Steve Finlay: When you do do that, you significantly increase the consumer interest in EVs. So that should be interesting to watch. Like you say, right now it’s below 2% of the market. It’s very much an internal combustion engine world. But we’re going to see that change.
Jim Fitzpatrick: And then also, the disruptors out there like Carvana and Vroom where vehicles, and we’ll get into digital retail, and I guess this is a perfect segue, but it seems consumers are interested to say the least about having a vehicle that they purchase on their phone and have it delivered right to their front door, and complete all of the I was going to say paperwork, but complete the transaction because there’s no paperwork, I guess. Complete the transaction online and have the vehicle delivered right to your front door. And if you don’t like it, then you can return it after seven days with a very liberal exchange policy. One hundred and seventy-six thousand people purchased a used car that way through just Carvana alone. What’s your take on that? Do you think that’s a fad? Do you think it’s here to stay? What can dealers learn from that?
Steve Finlay: Oh that’s definitely not a fad. That’s the future and it’s here. And dealers are pretty smart in that. If it works for Carvana, they’re going to adapt a lot of those practices, and they already have. You can do a lot digitally online. Now it’s interesting, I was talking to somebody who was involved in that sort of thing. It’s Roadster in fact. And they were saying that you’d think there’s this linear path to the dealership that you do all this online stuff and then you just go to the dealership to wrap up the deal and drive the car away. And what she was telling me is that people are going back and forth. They might start at the dealership, then go online and start doing their digital search. Usually it’s the other way around.
Steve Finlay: They do digital research, but then they could go to the car dealership then back to do more digital research, then to the car dealership, then pull out their phone while they’re at the dealership and start comparing prices or seeing if the F&I manager is giving them a competitive deal. So that stuff’s going on big time right now and it’s certainly not going to end. It’s going to potentially… I don’t know how many people want to do the entire deal online. I think that’s a very small percentage, but virtually everybody is using the internet to their advantage when they’re buying a car and they should.
Jim Fitzpatrick: Their forecast at Carvana is to hit 2 million vehicles sold in the next five years, which is pretty aggressive. But, if they just did 176,000 last year, then they’re certainly on their way of building that.
Steve Finlay: They’re rocking and rolling. And number like that are going to get dealer’s attention whether franchised or independent. And you’re going to see if it works for Carvana, you’re going to see that adapted elsewhere. I mean you already are really.
Jim Fitzpatrick: Do you think we’ll see the OEMs providing support in this to say we want to get out ahead of this and Toyota wants to make sure that they’re first to market with their online program before Nissan or Subaru or the others or whichever one that runs out there and does it. So do you think we’ll see more of a push from the OEM side as we move forward for dealers to do this? And this is of course in the light of the dealers building these multimillion dollar facilities for people to have a better experience in their stores, right? But do you think we’ll see OEMs getting behind this in a big way and saying yeah-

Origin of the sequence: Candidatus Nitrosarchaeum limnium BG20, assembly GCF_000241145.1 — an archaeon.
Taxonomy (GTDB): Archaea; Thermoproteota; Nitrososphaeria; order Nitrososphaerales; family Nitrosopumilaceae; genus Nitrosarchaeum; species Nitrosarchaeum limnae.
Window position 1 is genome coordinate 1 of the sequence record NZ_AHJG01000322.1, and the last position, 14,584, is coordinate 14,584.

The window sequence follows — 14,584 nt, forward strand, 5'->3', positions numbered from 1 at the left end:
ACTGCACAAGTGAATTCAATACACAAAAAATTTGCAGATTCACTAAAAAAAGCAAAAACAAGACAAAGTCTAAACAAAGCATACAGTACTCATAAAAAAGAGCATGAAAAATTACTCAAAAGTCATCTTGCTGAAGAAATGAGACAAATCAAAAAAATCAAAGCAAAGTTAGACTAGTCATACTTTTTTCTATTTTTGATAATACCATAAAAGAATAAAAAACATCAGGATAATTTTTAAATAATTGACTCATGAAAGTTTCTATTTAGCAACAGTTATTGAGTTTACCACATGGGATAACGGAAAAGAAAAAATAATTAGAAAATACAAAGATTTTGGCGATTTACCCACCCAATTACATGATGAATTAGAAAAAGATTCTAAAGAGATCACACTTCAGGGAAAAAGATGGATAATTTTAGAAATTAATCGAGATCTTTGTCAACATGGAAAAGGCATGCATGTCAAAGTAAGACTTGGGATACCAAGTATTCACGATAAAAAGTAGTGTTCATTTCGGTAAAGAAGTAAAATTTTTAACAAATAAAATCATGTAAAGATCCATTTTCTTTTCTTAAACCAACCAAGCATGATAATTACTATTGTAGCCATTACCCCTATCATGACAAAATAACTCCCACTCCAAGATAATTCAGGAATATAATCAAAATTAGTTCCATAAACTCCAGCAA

Steve Finlay: Yeah. Well they already are to a large extent in varying degrees. Hyundai came out recently with that program, which is basically an online, almost A to Z online, and they were careful, and this is important, to get a dealer partnership and buy in with that. Because in the early days it seemed whenever the OEM had an online or digital initiative, dealers were like, whoa, wait a minute. There were people egging them on and saying they’re trying to cut the dealers out. And so dealers were getting a little skittish. But the current programs, the ones we’ve seen of late always include the dealership and reassure the dealership, we are not trying to take you out of the equation and sell cars directly to customers. So that’s very important for OEMs to have that MO when they have digital initiatives.
Jim Fitzpatrick: Let’s switch gears a little bit and talk about affordability. Average vehicle prices now some $37,000. Where is this headed? I mean we talked-
Steve Finlay: Just keeps going up and up.
Jim Fitzpatrick: It’s crazy, right?
Steve Finlay: It’s a major concern. We just did an interview with the Rhett Ricart, who’s the 2020 NADA chairman and he said affordability is the number one issue. Last year we interviewed Charlie Gilchrist.
Jim Fitzpatrick: Gilchrist. Yeah, yeah.
Steve Finlay: Sorry Charlie.
Jim Fitzpatrick: We’ll re-edit that.
Steve Finlay: He said the same thing last year. Cox just did a survey, they surveyed the media, dealers and OEMs on what they think the major issue in the auto industry is and everybody said affordability. It was first on everybody’s list. Affordability is two part. One is yes, cars are more expensive. There’s more technology in them. The safety technology, the sensors that prevent you from crashing into the current front of you. And so that costs money and that’s going to increase the price of the car. But it’s also because people are opting to buy more vehicle, they’re spending more money and they’re buying obviously light trucks, SUVs, CUVs and pickup trucks.
Steve Finlay: The NADA is predicting this year that 75% of the market will be occupied by light trucks, at least 25% for cars. Now, light trucks are more expensive than cars. So to a large extent, that is a consumer decision as to that high, high transaction price. But it is a concern and it potentially could drive people to the used car market. It already has, we’re seeing some great used car deals out there and people are taking advantage of them.